A lack of risk tolerance was the most-cited obstacle to success with risk-based contracting. Indeed, the very term risk could be viewed as a disincentive to pursue risk-based contracts in the face of the “certainty” of fee for service.

This obstacle goes hand-in-hand with the next two most cited obstacles: Resistance to change and conflicting agendas and goals.

Nonetheless, these organizations also appear focused on making strides. Top responses regarding priorities to lay the groundwork for success were to:

  • Build and upgrade networks
  • Improve analytics
  • Improve communication

And 50% of respondents were either working on those priorities now or hoped to meet them within six months to a year.

For this group, again, about two-thirds attributed their current stance toward value-based care to a matter of choice. The other third said they were challenged by issues of feasibility.

Perhaps one of the most notable similarities between the optimists and the moderates was that, for both groups, efforts to promote collaboration and cooperation were focused primarily on physicians. Among moderates, 66.7% of respondents cited this priority.

Moreover, an even greater percentage of respondents in this group believed supply chain partners bring value to value-based payment arrangements, with 83% holding this view, and 33% believing the role is an important one.

3 The pessimists. Only about 5% of respondents were pessimistic about seeing improved collaboration and cooperation among APM partners in the next five years. Their responses suggested a strong disinclination to pursue such contracts. Reasons offered included:

  • The whole undertaking is too complex.
  • There is too much uncertainty, including COVID-19.
  • It’s too time-consuming and a drain on resources.
  • Metrics are inconsistent, and data access with partners is poor.

Perhaps most telling were two comments from respondents about the obstacles to success with value-based contracts:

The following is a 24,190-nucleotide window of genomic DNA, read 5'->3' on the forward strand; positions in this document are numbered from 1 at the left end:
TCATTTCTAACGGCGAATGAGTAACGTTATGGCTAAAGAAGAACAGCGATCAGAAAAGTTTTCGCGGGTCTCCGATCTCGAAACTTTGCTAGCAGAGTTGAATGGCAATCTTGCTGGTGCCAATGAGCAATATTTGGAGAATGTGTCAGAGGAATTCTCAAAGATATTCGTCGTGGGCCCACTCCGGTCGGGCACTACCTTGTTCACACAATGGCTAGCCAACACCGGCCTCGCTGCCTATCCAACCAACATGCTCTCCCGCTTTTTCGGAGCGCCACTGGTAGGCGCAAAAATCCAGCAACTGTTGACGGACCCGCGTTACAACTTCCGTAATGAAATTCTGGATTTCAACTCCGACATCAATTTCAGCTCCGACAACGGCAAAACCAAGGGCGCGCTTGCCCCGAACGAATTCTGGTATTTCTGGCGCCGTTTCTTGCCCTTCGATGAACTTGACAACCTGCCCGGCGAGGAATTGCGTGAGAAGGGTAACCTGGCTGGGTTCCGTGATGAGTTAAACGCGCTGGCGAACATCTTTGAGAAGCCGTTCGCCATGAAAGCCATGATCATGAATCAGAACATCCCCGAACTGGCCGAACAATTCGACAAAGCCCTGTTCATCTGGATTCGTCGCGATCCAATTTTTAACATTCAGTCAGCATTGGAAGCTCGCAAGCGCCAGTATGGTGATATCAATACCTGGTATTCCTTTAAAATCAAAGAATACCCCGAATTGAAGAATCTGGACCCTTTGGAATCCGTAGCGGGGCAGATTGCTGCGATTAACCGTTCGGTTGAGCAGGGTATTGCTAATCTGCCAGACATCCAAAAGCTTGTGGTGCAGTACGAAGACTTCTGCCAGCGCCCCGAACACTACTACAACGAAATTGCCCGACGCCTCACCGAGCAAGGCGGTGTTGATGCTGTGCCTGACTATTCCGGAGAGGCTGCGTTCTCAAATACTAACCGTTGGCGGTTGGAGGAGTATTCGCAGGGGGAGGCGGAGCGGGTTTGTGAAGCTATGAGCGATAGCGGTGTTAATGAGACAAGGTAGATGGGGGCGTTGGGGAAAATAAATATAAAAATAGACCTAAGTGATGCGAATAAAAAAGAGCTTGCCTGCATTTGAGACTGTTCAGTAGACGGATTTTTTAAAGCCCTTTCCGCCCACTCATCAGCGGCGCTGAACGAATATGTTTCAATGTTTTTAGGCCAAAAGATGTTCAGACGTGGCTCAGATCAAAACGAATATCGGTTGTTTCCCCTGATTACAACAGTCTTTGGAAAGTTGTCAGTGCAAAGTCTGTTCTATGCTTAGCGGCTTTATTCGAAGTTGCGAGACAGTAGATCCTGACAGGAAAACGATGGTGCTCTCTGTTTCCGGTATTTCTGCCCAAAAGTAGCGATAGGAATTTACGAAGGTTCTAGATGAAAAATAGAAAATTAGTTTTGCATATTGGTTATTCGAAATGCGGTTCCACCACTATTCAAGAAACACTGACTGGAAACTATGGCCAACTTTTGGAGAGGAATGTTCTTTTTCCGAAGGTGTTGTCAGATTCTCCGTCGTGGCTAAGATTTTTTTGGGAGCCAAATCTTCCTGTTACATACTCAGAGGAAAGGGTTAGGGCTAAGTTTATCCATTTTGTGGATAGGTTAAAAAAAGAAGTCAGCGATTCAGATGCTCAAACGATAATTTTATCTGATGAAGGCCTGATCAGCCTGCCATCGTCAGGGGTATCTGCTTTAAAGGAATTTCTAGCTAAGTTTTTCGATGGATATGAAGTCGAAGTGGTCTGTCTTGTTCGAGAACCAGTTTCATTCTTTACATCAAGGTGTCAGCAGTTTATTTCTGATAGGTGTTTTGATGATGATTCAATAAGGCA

• “Leadership does not understand the tactical concepts of risk-based contracting.”
  • “The program must provide value. Otherwise, the work involved (and there is a lot) is not worth it.”

When asked if, despite the obstacles, their organization might still increase participation in risk contracts, one respondent said only if downside exposure were minimized. Moreover, in three of four cases, these organizations’ stances toward value were a matter of choice.

Success comes from understanding the benefits of delivering value

Although the outlook for the nation’s transition to value-based care remains positive, there clearly is much work that remains to be done.

Risk aversion is perhaps the biggest obstacle: But COVID-19 has challenged such assumptions, showing population health payment models can provide a steady revenue stream at a time when fee-for-service revenue might face sudden declines due to a crisis. Hospitals and health systems have learned that lesson in no uncertain terms as they experience a profound decline in elective surgeries as a direct result of the COVID-19 pandemic.

If the nation is to reap the full benefits of a value-focused approach to healthcare, organizations need to clearly perceive and understand the long-term benefits of value-based payment, not only to society but also to their own organizations. Simply put, those benefits include:

  • Reduced cost of care and improved coordination of care
  • Improved population health
  • Improved patient experience

But understanding the benefits is only part of what’s needed. Organizations taking on risk need to understand the nature of the risk they are taking. And the HFMA-GHX research found that, overall, organizations moving ahead most forcefully in APMs look to data analytics to gain that understanding, and they look to physician engagement and leadership to take the steps necessary to realize the benefits. 

See Part 2 of this article for a discussion of implications of the HFMA-GHX study findings, with comments from study participants.

Footnote

a. Reese, E.C., “Hospitals and health systems remain optimistic, overall, about APMs,” hfm, December 2020; APMs include accountable care organizations (ACOs), bundled payment and other population health models, both governmental and commercial, where providers can receive incentive payments tied to the quality and value of care they deliver to patient populations.

About the Author

Eric C. Reese, PhD,

is a writer and editor, HFMA, Westchester, Ill.